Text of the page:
This is the journey of teachers – another set of graduates moved on, another crop of kindergarteners coming in, another summer gone, another year just around the bend. Perhaps you’ve moved schools, or grades, or classrooms. Perhaps you’re making a really big change like when I was first asked to teach preschoolers when all of my training was in secondary education. Whatever your story is this year, I pray it’s full of beauty, mercy, healthy energy, kindness, and clarity.
Can I help with the clarity?
As we start yet another school year, let me offer a few words on three lies every language teacher should stop believing this year.
1. Lie: Say something new.
Truth: Say something real.
It’s almost conference season. I’m headed to the Kentucky conference to present on “i+1 and the Five C’s” in September (and yes, I will blog on this). Then, in November I’ll head to Chicago with my Ohio friend Haylee for ACTFL. We’re presenting “Teaching on TL Memory Lane,” a session on memory research and how it should affect our curriculum and lesson planning.
Yes, our session was accepted to ACTL (and last year it wasn’t) and I can tell you mainly why – conferences, especially the big, competitive ones, are looking for teachers to say something new. I get it, I really do, but it perpetuates this deceptive sense that if you don’t have something new to say, you don’t have anything valuable to say.
Really, I don’t know anyone who would outright say that. But between the conference sessions, the proliferation of resources, and the broad, loud, talented field of world language consultants out there, it can get intimidating. We’ve put people on a pedestal because they said something new to us, and we’ve let it silence us because we feel we can’t do the same.
You know I’d love to meet you on Twitter, or X, or whatever they’re calling it these days. I’d love for you to start a blog because it’s an amazing way to publicly talk through all the things you’re learning, as well as the problems that are challenging you. If you’ve been held back from doing these things because you think you don’t have something to “add” to the conversation, you’ve bought the lie that you have to say something new or stay quiet.
My dear teacher, new teacher, seasoned teacher, tired teacher, ready-to-retire teacher, energizer bunny teacher – don’t worry about saying something new. Just say something real. To your students, to yourself, to us.
2. Lie: Your classroom exists primarily to show to other teachers.
Truth: The hearts in your seats matter; the hearts on your posts do not.
It’s that time of year when social media is going to ramp up with posts of teachers’ Target deals haul, fabulous bulletin boards, first-day outfits.
Instagram is lying to us. We know it. And we still buy this lie, that our classroom, even our clothing, is not quite enough unless we can broadcast it to the world and get enough hearts, enough thumbs-up, enough comments praising our fashion and shopping strategies.
If you found great stuff at Dollar Tree, that’s great. If you are still loving the thing that was the big thing five years ago and isn’t “Insta-worthy,” that’s even better – look at the money you’re saving. If you don’t spend a cent on a fancy TPT bulletin board setup and instead staple up some authentic resources from a trip to the Hispanic foods store, step back and admire it! Can I encourage you this year to focus more on the hearts in your classroom than the hearts on social media posts about it?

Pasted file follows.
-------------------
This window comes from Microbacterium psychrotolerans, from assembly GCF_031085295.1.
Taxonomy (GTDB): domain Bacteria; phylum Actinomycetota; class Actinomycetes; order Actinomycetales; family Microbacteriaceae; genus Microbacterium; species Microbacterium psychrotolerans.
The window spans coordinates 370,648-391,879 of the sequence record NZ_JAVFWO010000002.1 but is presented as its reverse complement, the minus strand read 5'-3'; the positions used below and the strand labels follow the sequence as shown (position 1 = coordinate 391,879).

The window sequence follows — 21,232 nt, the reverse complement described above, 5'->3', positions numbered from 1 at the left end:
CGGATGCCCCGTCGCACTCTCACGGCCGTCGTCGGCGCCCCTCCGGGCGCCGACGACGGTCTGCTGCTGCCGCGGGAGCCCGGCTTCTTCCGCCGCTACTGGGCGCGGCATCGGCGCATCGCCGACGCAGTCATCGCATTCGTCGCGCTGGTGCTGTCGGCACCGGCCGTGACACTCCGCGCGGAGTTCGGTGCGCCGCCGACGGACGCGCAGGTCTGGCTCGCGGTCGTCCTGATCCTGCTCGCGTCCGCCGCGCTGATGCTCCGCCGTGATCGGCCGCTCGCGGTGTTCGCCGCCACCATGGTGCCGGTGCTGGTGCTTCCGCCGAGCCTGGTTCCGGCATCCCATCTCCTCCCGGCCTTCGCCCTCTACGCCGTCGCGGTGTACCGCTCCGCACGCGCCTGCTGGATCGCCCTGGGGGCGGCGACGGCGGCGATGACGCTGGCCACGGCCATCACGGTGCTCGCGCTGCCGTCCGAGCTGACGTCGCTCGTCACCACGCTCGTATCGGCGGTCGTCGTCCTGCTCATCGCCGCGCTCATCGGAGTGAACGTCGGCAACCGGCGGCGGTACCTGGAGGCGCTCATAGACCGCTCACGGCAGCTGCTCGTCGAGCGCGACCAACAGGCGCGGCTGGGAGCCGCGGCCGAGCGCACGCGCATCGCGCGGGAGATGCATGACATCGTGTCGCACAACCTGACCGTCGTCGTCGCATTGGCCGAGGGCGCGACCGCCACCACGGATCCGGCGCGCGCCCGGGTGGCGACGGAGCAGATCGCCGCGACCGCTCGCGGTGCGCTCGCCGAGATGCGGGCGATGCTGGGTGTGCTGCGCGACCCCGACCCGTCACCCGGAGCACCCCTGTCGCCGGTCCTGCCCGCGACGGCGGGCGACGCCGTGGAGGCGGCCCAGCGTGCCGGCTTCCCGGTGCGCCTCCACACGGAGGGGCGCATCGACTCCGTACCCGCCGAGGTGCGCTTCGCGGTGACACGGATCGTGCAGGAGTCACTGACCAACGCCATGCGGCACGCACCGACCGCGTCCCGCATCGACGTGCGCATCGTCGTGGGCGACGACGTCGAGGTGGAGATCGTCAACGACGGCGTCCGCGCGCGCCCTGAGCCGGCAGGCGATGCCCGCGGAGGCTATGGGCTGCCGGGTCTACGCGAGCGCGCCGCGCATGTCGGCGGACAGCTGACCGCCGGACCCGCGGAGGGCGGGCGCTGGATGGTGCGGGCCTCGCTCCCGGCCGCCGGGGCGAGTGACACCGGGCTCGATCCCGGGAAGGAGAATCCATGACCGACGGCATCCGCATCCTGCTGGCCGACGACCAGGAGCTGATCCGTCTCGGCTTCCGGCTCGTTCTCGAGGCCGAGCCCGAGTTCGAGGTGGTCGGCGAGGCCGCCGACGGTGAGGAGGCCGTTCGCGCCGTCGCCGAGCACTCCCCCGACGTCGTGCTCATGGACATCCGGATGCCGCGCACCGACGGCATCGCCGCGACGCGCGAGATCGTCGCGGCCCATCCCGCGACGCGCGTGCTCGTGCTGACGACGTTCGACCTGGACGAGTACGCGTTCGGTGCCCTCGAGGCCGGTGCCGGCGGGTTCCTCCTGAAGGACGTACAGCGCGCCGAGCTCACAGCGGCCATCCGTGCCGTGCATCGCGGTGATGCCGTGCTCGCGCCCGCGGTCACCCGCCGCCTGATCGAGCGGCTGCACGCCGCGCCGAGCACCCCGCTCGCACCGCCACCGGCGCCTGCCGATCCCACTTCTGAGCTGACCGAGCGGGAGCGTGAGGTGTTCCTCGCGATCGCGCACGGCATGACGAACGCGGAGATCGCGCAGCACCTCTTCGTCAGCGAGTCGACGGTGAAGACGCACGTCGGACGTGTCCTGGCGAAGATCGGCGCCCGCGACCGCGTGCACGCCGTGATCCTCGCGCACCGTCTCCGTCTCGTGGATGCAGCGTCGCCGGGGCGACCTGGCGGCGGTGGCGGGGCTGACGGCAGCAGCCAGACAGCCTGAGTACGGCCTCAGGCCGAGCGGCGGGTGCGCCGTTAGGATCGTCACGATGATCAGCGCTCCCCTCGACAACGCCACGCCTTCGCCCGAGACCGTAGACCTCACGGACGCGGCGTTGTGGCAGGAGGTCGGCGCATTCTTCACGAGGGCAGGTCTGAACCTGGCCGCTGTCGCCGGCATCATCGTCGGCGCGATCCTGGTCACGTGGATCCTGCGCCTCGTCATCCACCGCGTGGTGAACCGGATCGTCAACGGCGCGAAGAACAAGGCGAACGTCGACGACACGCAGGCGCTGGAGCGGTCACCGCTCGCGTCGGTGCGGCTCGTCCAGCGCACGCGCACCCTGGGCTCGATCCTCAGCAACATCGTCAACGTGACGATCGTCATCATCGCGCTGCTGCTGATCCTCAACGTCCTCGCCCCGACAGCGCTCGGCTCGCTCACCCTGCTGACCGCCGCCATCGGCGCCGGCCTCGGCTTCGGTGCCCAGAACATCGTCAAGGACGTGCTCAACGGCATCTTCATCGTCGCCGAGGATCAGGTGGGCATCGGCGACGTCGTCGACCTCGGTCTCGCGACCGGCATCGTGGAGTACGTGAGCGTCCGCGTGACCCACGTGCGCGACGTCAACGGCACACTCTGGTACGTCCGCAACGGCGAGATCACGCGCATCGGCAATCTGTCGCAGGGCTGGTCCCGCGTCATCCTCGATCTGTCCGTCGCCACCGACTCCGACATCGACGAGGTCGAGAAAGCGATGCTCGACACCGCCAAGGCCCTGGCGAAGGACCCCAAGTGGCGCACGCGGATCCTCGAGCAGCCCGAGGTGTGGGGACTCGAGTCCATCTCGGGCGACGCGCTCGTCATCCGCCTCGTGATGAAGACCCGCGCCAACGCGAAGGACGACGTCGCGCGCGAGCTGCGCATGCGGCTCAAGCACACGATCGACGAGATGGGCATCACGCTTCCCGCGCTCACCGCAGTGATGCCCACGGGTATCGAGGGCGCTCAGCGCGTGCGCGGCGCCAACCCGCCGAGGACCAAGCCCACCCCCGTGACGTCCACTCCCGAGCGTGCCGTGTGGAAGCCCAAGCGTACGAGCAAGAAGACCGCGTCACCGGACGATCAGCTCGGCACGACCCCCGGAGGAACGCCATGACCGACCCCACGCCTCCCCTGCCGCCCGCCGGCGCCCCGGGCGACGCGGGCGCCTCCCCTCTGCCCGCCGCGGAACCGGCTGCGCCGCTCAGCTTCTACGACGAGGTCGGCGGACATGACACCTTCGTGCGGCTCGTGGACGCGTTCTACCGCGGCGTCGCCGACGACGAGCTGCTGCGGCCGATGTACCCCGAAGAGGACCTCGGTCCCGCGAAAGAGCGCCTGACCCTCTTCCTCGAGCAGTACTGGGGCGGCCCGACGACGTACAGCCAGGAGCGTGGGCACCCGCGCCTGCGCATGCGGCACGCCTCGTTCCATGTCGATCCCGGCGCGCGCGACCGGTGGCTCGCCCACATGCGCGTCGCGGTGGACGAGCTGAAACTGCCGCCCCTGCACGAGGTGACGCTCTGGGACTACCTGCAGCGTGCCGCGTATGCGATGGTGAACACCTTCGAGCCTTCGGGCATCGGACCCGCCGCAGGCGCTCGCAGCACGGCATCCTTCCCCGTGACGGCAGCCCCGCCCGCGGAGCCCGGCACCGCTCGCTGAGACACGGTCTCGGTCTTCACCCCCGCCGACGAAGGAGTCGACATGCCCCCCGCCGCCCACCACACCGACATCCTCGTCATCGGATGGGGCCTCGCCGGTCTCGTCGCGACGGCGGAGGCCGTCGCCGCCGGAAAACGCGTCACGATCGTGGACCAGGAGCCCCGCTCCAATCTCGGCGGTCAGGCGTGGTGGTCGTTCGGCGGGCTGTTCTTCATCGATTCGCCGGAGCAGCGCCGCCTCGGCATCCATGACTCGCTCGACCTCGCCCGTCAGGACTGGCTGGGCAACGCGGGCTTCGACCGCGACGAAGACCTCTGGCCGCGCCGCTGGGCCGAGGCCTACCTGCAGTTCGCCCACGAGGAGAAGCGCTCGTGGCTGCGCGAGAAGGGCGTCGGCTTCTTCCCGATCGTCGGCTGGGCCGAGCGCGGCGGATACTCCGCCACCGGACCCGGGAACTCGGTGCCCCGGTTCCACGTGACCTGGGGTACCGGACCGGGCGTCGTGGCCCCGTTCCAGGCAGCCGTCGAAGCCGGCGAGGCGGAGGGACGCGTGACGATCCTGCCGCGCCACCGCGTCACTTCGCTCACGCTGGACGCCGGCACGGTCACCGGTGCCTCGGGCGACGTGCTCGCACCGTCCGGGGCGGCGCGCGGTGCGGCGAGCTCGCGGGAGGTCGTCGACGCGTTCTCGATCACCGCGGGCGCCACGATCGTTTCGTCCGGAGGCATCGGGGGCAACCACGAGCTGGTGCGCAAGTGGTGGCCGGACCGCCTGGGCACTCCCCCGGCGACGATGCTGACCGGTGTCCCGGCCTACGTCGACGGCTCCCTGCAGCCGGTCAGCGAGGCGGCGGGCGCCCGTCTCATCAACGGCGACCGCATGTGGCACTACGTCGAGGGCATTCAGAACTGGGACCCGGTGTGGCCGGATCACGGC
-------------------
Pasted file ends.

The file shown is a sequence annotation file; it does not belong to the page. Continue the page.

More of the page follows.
3. Lie: You’re failing if they’re not entertained.
Truth: Be pleasant and kind, and that’s enough.
Spanish teacher-author A.C. Quintero said this first and better in a recent absolutely dynamite post, so I’ll start by linking it here. It rang so true; I was reminded how much we buy the lie that ends up “privileging entertainment over education” and I knew I had to include it here.
Really, go read her post.
If you’ve been anywhere on the conference circuit, you’ve seen some really entertaining teacher-trainers. Some of the best TPRS teacher-trainers are so much fun to watch. They’re high-energy, they’re creative, and they’re effective. If you’re not careful, you’ll come away thinking that you have to dial up the entertainment factor or your learners will not be acquiring language. But don’t let yourself believe this lie! You can’t let someone else’s God-given personality dictate how you present input to your learners. You’re the person in front of them every day, not that trainer.
One of the most highly respected TPRS trainers, Donna Tatum-Johns, lives and teaches in the city where I live. She’s a classy, down-to-earth, effective realist of a teacher. Something she has said has stuck with me over the years: your job is to make your classroom pleasant, not fun. Fun and pleasant are not the same thing.
Yes, learners have to pay attention in order to acquire language. But in the end, whether or not they pay attention is entirely their own responsibility. Do not take the responsibility for their attention; that’s a soul-sucking lie that will defeat you. If you stand up in front of them and present and guide with kindness and a pleasant atmosphere, that’s enough. Feeding the dopamine hit of constant entertainment may seem to work, and it may get you points with families and administrators, but in the end, it’s sending our education system down a dangerous road. One might say we’re amusing ourselves to death.
Have a great year, teacher! Truth be told, it’ll be even greater if you can reject the deception swirling around us and believe that you can say what’s real even if it’s not new, focus on the real hearts in your real learners instead of Insta-approval, and be content to be kind instead of lamenting that you can’t compete with Taylor Swift and Tik Tok.